DOW JONES futures fell 0.14% to 32,808 points, while S&P 500 futures were up 0.67% to 4,153 points. The NASDAQ 100 futures rose 1.83% to 13,899 points.
These moves come after a new day of decline, the fourth in a row, for the main New York indices yesterday Wednesday: the Dow Jones fell 255.59 points, or 0.77%. The S&P 500 ended the day down 0.73%, while the Nasdaq Composite lost 0.61%.
Debt ceiling negotiations continue to weigh on the market as the June 1 deadline is virtually upon us and no agreement has yet been reached between Republicans and Democrats. “We’re playing this political game that leads to the fringes,” Bob Diamond, CEO of Atlas Merchant Capital, told CNBC. “I think there’s no question that defaulting on the dollar, on Treasuries, on our brand and on our reputation would be a horrible, horrible, horrible decision. I think the likelihood of that happening is extremely slim.”
waiting for events The rating agency Fitch rates the credit rating of the USA as “negative” at “AAA” and cites the partisan approach of US politicians in connection with the raising of the debt ceiling as the main reason for their decision.. “This first, and possibly not the last, ‘wake-up call’ to the US from a credit agency should give US politicians of both parties food for thought,” says Link Gestión’s Juan J. Fernández-Figares.
Beyond these negotiations, investors today also need to consider that just before the bell rang Q1 GDP data comes in at 1.3% yoy growth, ahead of the 1.1% the market was expecting, although it represents a notable slowdown compared to the 2.6% seen in the last quarter of 2022. Meanwhile, initial jobless claims data showed a figure of 229,000 this week, compared to 225,000 the previous week.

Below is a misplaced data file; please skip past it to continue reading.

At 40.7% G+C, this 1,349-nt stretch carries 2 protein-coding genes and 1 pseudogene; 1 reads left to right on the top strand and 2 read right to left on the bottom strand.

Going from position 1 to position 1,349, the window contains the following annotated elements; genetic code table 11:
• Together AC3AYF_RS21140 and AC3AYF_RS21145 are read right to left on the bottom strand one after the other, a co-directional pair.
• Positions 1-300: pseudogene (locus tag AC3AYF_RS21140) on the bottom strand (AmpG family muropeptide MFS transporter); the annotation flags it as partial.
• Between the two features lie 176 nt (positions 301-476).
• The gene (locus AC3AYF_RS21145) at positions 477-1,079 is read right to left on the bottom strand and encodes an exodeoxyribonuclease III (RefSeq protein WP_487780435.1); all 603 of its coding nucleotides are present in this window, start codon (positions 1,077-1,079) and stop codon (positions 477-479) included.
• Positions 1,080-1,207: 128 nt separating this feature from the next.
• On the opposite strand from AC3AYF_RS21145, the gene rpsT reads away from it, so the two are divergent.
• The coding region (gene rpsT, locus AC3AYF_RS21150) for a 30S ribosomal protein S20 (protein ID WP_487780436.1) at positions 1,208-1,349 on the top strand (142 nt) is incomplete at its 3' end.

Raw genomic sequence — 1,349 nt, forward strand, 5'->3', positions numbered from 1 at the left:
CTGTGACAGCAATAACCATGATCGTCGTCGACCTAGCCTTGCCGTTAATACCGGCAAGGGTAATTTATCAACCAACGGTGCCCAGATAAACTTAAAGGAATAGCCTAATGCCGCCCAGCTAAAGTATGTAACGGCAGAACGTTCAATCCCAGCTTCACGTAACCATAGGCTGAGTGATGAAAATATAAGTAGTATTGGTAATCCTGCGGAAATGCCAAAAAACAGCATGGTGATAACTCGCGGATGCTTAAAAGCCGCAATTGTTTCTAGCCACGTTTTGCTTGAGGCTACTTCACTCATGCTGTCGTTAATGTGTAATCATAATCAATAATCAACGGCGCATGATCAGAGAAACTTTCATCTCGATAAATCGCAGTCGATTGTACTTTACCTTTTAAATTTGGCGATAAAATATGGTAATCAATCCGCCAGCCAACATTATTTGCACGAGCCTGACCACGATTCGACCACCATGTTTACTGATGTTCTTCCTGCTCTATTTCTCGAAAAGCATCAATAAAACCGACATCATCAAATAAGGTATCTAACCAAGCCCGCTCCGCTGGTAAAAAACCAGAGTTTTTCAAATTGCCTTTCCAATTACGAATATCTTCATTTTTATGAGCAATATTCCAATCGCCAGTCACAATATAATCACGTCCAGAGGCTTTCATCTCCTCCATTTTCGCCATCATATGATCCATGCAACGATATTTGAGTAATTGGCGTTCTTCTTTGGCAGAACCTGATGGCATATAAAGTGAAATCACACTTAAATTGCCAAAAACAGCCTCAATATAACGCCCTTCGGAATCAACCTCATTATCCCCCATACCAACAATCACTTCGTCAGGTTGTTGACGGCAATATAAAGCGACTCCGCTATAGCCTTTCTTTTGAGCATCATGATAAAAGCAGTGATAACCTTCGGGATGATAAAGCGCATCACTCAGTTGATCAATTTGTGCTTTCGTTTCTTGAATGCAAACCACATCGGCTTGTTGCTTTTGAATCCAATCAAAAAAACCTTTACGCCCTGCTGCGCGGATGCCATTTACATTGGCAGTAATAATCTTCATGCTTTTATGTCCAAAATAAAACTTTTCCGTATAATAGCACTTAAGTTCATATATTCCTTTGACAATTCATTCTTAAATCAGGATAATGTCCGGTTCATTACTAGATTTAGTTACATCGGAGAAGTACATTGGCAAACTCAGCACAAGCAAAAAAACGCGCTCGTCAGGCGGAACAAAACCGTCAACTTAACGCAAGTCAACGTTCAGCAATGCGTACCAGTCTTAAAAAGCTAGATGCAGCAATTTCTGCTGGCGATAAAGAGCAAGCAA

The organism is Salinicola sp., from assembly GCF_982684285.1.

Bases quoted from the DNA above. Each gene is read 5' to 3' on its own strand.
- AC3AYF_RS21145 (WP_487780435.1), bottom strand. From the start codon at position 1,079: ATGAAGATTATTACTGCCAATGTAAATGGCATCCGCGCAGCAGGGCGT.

In the course of the morning, the number of houses for sale for April will also be published.
The big protagonist of the day on Wall Street is NVIDIA, up more than 30% in the pre-opening. The company, one of the big beneficiaries of the artificial intelligence boom, has issued higher-than-expected sales guidance for its fiscal second quarter, after also beating market expectations in the most recent quarter. The company reported adjusted earnings per share of $1.09 (vs. 92 cents expected) while revenue was $7.19 billion (vs. $6.52 billion expected).
Nvidia expects revenue of about $11 billion for the current quarter, up/down 2%, more than 50% above Wall Street’s estimate of $7.15 billion.. The company’s shares have more than doubled this year, largely due to optimism derived from its leadership position in the artificial intelligence chip market. CEO Jensen Huang says the company is seeing “increased demand” for its data center products.
On the other hand, Snowflake shares plunged more than 10%. The cloud computing company issued a weaker-than-expected product revenue forecast for the second quarter and moved up to second place as it beat analysts’ expectations for first-quarter earnings and revenue.
American Eagle Outfitters also posted a sharp drop of nearly 15% after the company said it expects second-quarter sales to fall in the low-single digits, rather than a 1.6% rise analysts had expected. The clothing retailer had a mixed quarter, with earnings per share in line with estimates while revenue beat expectations.
For earnings season, retailers Best Buy, Dollar Tree and Ralph Lauren are due to report results today.
In commodity markets, oil prices fell during Thursday’s session. U.S. West Texas crude futures fell 0.72% to $73.30 a barrel, while benchmark European Brent crude fell 0.51% to $77.39 a barrel.
In fixed income, bond yields are rising due to uncertainty about the debt ceiling. The 10-year note offers a yield of 3.763%, up four percentage points. The yield on the two-year bond rose seven points to 4.419%.